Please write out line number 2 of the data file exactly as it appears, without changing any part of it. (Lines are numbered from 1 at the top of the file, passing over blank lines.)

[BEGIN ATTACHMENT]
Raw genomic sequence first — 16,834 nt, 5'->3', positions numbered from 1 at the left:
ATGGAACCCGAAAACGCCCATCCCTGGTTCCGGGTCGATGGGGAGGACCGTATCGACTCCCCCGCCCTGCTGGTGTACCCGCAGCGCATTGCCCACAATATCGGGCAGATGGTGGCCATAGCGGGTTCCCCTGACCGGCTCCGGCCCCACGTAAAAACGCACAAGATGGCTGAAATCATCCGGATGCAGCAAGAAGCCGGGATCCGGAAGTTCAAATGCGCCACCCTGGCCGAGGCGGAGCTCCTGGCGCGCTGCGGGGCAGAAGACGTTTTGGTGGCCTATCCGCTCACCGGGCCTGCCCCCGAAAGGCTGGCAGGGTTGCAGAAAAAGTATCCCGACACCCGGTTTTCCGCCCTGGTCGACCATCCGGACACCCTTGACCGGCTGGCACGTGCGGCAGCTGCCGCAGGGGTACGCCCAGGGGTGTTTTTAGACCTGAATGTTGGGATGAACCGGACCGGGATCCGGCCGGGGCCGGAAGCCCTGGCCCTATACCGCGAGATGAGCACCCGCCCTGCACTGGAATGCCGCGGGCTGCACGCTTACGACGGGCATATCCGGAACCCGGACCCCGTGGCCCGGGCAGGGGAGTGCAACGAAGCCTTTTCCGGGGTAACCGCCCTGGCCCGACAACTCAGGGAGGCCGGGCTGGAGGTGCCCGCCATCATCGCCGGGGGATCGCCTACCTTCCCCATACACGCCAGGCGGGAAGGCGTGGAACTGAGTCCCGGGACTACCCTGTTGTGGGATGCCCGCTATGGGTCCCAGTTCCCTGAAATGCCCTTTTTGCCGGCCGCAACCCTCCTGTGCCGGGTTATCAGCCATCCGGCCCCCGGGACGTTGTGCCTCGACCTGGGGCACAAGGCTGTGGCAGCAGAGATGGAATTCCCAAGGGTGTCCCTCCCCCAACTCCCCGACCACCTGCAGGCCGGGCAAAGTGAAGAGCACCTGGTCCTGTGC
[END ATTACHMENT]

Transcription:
ATGGAACCCGAAAACGCCCATCCCTGGTTCCGGGTCGATGGGGAGGACCGTATCGACTCCCCCGCCCTGCTGGTGTACCCGCAGCGCATTGCCCACAATATCGGGCAGATGGTGGCCATAGCGGGTTCCCCTGACCGGCTCCGGCCCCACGTAAAAACGCACAAGATGGCTGAAATCATCCGGATGCAGCAAGAAGCCGGGATCCGGAAGTTCAAATGCGCCACCCTGGCCGAGGCGGAGCTCCTGGCGCGCTGCGGGGCAGAAGACGTTTTGGTGGCCTATCCGCTCACCGGGCCTGCCCCCGAAAGGCTGGCAGGGTTGCAGAAAAAGTATCCCGACACCCGGTTTTCCGCCCTGGTCGACCATCCGGACACCCTTGACCGGCTGGCACGTGCGGCAGCTGCCGCAGGGGTACGCCCAGGGGTGTTTTTAGACCTGAATGTTGGGATGAACCGGACCGGGATCCGGCCGGGGCCGGAAGCCCTGGCCCTATACCGCGAGATGAGCACCCGCCCTGCACTGGAATGCCGCGGGCTGCACGCTTACGACGGGCATATCCGGAACCCGGACCCCGTGGCCCGGGCAGGGGAGTGCAACGAAGCCTTTTCCGGGGTAACCGCCCTGGCCCGACAACTCAGGGAGGCCGGGCTGGAGGTGCCCGCCATCATCGCCGGGGGATCGCCTACCTTCCCCATACACGCCAGGCGGGAAGGCGTGGAACTGAGTCCCGGGACTACCCTGTTGTGGGATGCCCGCTATGGGTCCCAGTTCCCTGAAATGCCCTTTTTGCCGGCCGCAACCCTCCTGTGCCGGGTTATCAGCCATCCGGCCCCCGGGACGTTGTGCCTCGACCTGGGGCACAAGGCTGTGGCAGCAGAGATGGAATTCCCAAGGGTGTCCCTCCCCCAACTCCCCGACCACCTGCAGGCCGGGCAAAGTGAAGAGCACCTGGTCCTGTGC